If you enjoy fantasy with magic and dragons and a dash of romance – Lori Fitzgerald’s story may be one you want to read.
Can you tell us a little bit about yourself? I live in New York with my fellow English Major husband and our two little bookworms. Medieval literature is my specialty and my passion and I would love to spend more time at Renaissance Faires during the summer, but alas my children want to go to the pool instead. I was a 6th, 7th, and 8th grade ELA teacher for many years and my homeroom students loved my dramatic readings of The Princess Bride after recess and before dismissal. Besides independently publishing under White Raven Writing, I am also a Staff Writer for the website Once Upon a Time Fans, which is the number one fansite for the ABC TV show Once Upon a Time. You can find my literary Origins articles at www.onceuponafans.com.
How long have you been writing and what inspired you to begin writing? I started writing in 7th or 8th grade with a unicorn poem and from there through college I filled up two binders with stories, poems, and character and world sketches. However, my writing fell by the wayside as I walked the path of teaching and then motherhood. Once Upon a Time inspired me to create my own worlds again after 20 years. The website Once Upon a Time Fans and all the writers, artists, and crafters I met in the extremely creative Oncer fandom encouraged me that my lifelong dream of publishing could become a reality.
What is the last book you read? Dear Maymie by Debra K. Rodgers, for the Soul Gems Book Group on Goodreads. It’s not my usual (fantasy) genre, but it is a touching book written in a unique, epistolary style.
Which writers inspire you? Robin McKinley’s The Hero and the Crown and Ursula K. LeGuin’s A Wizard of Earthsea were the first fantasy books I ever read and they instilled in me a passion for the genre. The Dragonlance series by Weis and Hickman is my all-time favorite fantasy series. I also devoured all of Charles DeLint’s contemporary fantasy books, especially Moonheart. Indie author Diane J. Reed’s advice and encouragement have been invaluable to me on my writer’s journey and her writing style (Twixt, Robin in the Hood, and forthcoming Stone of Thieves) is magically eloquent.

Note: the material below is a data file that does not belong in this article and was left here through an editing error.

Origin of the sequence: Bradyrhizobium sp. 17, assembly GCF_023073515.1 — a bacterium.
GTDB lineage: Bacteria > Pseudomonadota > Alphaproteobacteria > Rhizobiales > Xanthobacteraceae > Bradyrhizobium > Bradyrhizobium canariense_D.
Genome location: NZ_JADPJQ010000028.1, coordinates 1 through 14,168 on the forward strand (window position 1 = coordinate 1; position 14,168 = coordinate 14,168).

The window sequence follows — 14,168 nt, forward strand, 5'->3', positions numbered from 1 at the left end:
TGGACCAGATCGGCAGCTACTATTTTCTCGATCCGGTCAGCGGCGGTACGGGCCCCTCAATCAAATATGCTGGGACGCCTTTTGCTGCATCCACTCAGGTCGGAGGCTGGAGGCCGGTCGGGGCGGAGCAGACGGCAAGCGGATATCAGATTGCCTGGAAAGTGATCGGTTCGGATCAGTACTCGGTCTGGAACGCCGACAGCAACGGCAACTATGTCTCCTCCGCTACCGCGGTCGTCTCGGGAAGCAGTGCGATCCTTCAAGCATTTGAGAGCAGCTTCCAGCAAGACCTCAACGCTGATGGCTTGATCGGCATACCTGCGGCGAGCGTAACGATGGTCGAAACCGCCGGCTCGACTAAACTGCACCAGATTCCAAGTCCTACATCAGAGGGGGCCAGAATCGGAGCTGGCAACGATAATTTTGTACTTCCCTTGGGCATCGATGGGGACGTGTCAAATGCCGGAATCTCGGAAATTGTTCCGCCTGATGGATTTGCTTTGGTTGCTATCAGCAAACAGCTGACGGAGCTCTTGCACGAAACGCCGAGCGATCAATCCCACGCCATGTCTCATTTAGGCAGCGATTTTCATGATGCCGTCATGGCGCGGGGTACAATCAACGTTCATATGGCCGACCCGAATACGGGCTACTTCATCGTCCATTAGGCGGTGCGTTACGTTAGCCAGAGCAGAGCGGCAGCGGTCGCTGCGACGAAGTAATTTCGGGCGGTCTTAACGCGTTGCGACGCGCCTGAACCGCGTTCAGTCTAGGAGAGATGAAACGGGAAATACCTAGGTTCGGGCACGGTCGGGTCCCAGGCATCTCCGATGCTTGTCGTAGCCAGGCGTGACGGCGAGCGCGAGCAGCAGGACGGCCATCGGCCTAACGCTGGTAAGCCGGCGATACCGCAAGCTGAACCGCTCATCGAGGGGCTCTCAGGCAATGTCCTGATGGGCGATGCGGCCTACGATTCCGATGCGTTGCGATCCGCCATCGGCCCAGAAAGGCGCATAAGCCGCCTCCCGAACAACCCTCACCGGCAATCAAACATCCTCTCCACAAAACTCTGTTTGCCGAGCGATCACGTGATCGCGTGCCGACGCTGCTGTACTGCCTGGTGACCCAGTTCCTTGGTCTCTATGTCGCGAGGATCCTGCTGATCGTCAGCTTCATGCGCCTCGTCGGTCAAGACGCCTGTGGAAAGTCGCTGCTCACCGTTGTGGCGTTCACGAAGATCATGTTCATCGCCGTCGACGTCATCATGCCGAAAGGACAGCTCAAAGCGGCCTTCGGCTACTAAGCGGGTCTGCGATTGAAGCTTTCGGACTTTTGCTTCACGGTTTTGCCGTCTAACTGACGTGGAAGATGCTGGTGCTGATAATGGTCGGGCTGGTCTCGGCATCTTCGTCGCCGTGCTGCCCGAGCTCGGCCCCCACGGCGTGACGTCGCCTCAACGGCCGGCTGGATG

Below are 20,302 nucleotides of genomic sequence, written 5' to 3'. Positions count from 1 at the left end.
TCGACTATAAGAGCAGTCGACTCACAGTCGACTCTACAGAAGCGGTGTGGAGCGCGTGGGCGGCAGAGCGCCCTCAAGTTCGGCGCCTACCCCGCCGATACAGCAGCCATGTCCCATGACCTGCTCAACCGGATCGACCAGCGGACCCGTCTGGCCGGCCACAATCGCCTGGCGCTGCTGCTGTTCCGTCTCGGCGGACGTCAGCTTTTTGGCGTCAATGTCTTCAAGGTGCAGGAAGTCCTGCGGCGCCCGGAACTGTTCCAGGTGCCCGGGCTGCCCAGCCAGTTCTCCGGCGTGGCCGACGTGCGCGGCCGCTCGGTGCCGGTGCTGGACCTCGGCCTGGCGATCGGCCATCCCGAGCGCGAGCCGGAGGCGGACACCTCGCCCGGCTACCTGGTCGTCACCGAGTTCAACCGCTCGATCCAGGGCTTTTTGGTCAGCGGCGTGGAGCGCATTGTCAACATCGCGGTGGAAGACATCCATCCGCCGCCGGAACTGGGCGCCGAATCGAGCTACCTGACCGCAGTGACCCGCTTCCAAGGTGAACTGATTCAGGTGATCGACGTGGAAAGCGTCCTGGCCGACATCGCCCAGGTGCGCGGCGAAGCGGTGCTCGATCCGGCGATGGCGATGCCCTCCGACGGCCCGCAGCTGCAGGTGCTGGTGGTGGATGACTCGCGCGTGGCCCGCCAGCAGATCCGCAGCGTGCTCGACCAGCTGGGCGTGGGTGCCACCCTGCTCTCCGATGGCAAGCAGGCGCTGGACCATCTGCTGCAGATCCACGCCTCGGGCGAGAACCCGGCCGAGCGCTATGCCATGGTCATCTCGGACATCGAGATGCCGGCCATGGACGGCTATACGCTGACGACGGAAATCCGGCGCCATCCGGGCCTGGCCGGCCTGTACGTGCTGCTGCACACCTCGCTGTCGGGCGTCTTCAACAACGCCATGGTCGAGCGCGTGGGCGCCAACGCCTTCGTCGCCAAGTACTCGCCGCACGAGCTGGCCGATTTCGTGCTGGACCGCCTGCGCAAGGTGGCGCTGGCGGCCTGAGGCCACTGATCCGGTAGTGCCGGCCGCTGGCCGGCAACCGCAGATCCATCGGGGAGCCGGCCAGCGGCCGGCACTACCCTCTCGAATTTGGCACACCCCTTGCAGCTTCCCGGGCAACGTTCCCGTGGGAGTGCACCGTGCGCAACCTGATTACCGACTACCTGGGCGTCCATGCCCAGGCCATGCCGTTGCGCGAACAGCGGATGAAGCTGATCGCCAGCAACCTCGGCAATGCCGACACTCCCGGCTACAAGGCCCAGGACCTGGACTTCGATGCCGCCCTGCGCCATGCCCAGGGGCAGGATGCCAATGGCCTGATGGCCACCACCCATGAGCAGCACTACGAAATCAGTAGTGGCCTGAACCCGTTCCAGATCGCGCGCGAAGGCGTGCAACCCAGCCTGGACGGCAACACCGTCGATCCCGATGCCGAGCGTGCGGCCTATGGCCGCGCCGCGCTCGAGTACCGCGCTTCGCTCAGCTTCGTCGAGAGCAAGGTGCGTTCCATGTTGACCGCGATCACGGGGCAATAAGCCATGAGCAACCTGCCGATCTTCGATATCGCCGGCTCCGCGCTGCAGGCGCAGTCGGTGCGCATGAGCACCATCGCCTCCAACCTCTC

Where did you get the idea from for your novelette, The Dragon’s Message? When I became inspired to write again I went through my old writing binders to revisit the abandoned lands of my imagination. The Dragon’s Message was created from the hand-written remnants of a story I began 20 years ago and a poem about a dragon that I had scribbled on the manuscript pages.
Can you tell us something about the story? Lady Rhiannon, keeper of the Dragon Tome, receives a message written with dragon flame in the evening sky that only she can decipher. When an old enemy threatens her castle, her father charges his champion knight with escorting her to a safe haven—the same knight Rhiannon adored as a girl. But now she must convince the knight to change his plans, for she has her secrets and her own sacred charge to fulfill, in a journey to hidden ruins where magic slumbers in the stones. Only the dragon knows if the lady and her knight can fulfill their destiny.
Who do you think will like reading your book and what other novels do you think are similar to it? I think fantasy readers who like a touch of romance and/or a medieval setting in a story will enjoy The Dragon’s Message. It’s also a novelette, only around 30 pages, so it’s a good lunch or commute read. The dragons in Rhiannon’s world have magic and their own spoken and written language, so it has that in common with a lot of fantasy works.
Are you working on a new book or story at the moment? There will be more stories set in the world of the Dragon Tome in the future, but for now I am working on a two-novelette book set in a forest realm. The first novelette, called Love Lies Bleeding, or Lady of the Forest, is finished, and I am currently drafting the second one. If you find me over on Pintrest my Forest Magic board contains hints to this new story. I also have a short story wading in a slush pile at a fantasy magazine, and another idea that I have been sketching hither and yon when I get a chance.
Where can people go to read your work and when will it be available? The Dragon’s Message is available now for only $1.99 on Kindle and Nook. Readers can also find various flash fiction, poems, and articles I have written on my blog,